On discriminative Bayesian network classifiers and logistic regression
 Machine Learning
"... Abstract. Discriminative learning of the parameters in the naive Bayes model is known to be equivalent to a logistic regression problem. Here we show that the same fact holds for much more general Bayesian network models, as long as the corresponding network structure satisfies a certain graphtheor ..."
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Cited by 15 (1 self)
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Abstract. Discriminative learning of the parameters in the naive Bayes model is known to be equivalent to a logistic regression problem. Here we show that the same fact holds for much more general Bayesian network models, as long as the corresponding network structure satisfies a certain graphtheoretic property. The property holds for naive Bayes but also for more complex structures such as treeaugmented naive Bayes (TAN) as well as for mixed diagnosticdiscriminative structures. Our results imply that for networks satisfying our property, the conditional likelihood cannot have local maxima so that the global maximum can be found by simple local optimization methods. We also show that if this property does not hold, then in general the conditional likelihood can have local, nonglobal maxima. We illustrate our theoretical results by empirical experiments with local optimization in a conditional naive Bayes model. Furthermore, we provide a heuristic strategy for pruning the number of parameters and relevant features in such models. For many data sets, we obtain good results with heavily pruned submodels containing many fewer parameters than the original naive Bayes model.
Classifier Learning with Supervised Marginal Likelihood
"... It has been argued that in supervised classification tasks it may be more sensible to perform model selection with respect to a more focused model selection score, like the supervised (conditional) marginal likelihood, than with respect to the standard unsupervised marginal likelihood criterion ..."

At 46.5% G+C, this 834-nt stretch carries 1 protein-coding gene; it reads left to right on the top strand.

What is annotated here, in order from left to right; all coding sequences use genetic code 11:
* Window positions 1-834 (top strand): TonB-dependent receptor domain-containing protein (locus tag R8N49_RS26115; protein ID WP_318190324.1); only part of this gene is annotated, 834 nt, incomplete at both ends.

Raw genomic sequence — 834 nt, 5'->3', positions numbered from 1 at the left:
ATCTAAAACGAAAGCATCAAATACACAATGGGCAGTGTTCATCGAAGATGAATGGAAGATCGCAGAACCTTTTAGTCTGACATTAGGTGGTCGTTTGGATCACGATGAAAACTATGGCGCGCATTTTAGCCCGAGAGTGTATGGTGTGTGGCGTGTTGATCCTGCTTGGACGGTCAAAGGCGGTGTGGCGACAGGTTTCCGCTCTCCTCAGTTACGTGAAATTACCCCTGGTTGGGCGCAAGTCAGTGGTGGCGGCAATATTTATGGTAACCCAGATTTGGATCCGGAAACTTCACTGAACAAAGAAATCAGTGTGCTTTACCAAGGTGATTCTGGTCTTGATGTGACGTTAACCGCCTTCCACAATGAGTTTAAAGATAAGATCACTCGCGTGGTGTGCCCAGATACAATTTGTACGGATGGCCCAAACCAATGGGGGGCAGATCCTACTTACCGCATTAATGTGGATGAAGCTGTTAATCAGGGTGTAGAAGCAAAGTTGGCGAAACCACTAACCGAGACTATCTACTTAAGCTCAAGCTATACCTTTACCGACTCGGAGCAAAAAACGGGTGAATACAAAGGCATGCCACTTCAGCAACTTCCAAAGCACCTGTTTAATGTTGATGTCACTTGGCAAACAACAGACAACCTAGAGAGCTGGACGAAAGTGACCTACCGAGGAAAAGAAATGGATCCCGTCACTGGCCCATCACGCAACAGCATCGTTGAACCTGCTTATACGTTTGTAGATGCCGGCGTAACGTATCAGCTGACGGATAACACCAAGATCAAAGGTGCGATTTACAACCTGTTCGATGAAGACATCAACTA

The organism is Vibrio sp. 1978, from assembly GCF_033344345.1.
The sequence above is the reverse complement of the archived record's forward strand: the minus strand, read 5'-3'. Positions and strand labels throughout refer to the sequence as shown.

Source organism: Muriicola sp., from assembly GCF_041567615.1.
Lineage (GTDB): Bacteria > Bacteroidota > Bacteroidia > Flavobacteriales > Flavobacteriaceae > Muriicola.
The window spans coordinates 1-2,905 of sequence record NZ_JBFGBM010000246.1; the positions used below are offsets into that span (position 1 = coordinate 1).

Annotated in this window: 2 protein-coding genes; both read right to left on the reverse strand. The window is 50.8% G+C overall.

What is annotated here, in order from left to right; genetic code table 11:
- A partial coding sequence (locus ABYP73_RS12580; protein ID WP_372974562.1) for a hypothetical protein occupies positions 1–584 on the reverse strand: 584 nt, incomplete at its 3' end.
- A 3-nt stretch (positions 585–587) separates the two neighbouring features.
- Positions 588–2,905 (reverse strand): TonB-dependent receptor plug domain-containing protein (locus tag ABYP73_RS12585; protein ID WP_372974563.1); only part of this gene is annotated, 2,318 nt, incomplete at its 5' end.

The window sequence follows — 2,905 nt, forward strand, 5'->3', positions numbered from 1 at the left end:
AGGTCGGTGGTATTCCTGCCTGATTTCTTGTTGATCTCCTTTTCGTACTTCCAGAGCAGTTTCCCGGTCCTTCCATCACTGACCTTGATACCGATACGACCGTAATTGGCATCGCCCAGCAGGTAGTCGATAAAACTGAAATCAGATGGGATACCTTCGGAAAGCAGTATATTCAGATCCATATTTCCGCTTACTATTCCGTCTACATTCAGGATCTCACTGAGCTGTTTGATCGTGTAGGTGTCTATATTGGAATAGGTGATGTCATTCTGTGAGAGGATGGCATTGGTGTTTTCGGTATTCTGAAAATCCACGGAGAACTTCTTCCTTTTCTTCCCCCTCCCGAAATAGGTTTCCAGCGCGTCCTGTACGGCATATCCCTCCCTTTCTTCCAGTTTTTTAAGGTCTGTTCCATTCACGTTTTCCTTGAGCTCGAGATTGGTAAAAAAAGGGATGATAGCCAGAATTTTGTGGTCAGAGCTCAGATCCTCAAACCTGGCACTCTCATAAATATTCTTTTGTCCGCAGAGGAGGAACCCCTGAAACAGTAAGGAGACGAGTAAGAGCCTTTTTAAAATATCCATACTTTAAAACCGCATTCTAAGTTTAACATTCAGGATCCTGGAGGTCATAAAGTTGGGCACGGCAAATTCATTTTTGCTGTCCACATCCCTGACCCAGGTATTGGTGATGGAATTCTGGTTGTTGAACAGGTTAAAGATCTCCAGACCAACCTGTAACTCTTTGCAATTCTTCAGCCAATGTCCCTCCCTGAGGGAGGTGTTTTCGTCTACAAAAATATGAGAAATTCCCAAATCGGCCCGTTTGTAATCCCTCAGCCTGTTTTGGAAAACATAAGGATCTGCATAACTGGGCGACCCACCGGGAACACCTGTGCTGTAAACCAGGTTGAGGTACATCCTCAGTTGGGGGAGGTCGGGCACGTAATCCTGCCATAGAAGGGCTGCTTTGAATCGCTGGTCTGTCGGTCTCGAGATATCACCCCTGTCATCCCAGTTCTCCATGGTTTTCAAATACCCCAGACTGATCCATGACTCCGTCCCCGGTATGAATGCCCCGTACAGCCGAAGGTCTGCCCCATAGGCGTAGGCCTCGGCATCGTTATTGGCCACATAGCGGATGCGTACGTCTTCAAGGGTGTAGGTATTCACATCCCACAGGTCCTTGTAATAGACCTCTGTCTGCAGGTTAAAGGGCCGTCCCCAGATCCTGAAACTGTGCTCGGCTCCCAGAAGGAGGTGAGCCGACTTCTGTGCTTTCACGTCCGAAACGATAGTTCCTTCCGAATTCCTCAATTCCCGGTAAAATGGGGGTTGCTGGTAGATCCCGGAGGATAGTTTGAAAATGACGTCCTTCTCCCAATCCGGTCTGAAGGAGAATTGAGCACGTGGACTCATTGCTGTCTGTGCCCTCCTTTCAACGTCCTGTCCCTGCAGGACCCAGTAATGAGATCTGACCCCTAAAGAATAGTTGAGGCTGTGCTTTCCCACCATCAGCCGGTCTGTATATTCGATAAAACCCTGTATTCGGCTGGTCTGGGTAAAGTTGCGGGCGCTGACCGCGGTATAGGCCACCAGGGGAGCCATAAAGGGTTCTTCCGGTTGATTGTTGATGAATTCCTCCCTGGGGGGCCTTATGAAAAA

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Cited by 9 (4 self)
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It has been argued that in supervised classification tasks it may be more sensible to perform model selection with respect to a more focused model selection score, like the supervised (conditional) marginal likelihood, than with respect to the standard unsupervised marginal likelihood criterion. However, for most Bayesian network models, computing the supervised marginal likelihood score takes exponential time with respect to the amount of observed data. In this paper, we consider diagnostic Bayesian network classifiers where the significant model parameters represent conditional distributions for the class variable, given the values of the predictor variables, in which case the supervised marginal likelihood can be computed in linear time with respect to the data. As the number of model parameters grows in this case exponentially with respect to the number of predictors, we focus on simple diagnostic models where the number of relevant predictors is small, and suggest two approaches for applying this type of models in classification. The first approach is based on mixtures of simple diagnostic models, while in the second approach we apply the small predictor sets of the simple diagnostic models for augmenting the Naive Bayes classifier.
Towards Real Time Discovery from Distributed Information Sources
 In Second pacificasia conference,PAKKD98
, 1998
"... Many successful knowledge discovery or data mining techniques and systems have been developed. These techniques usually apply to centralized databases with less restricted requirements on learning and response time. Not so much effort yet has been put into mining of distributed databases and realti ..."
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Cited by 8 (1 self)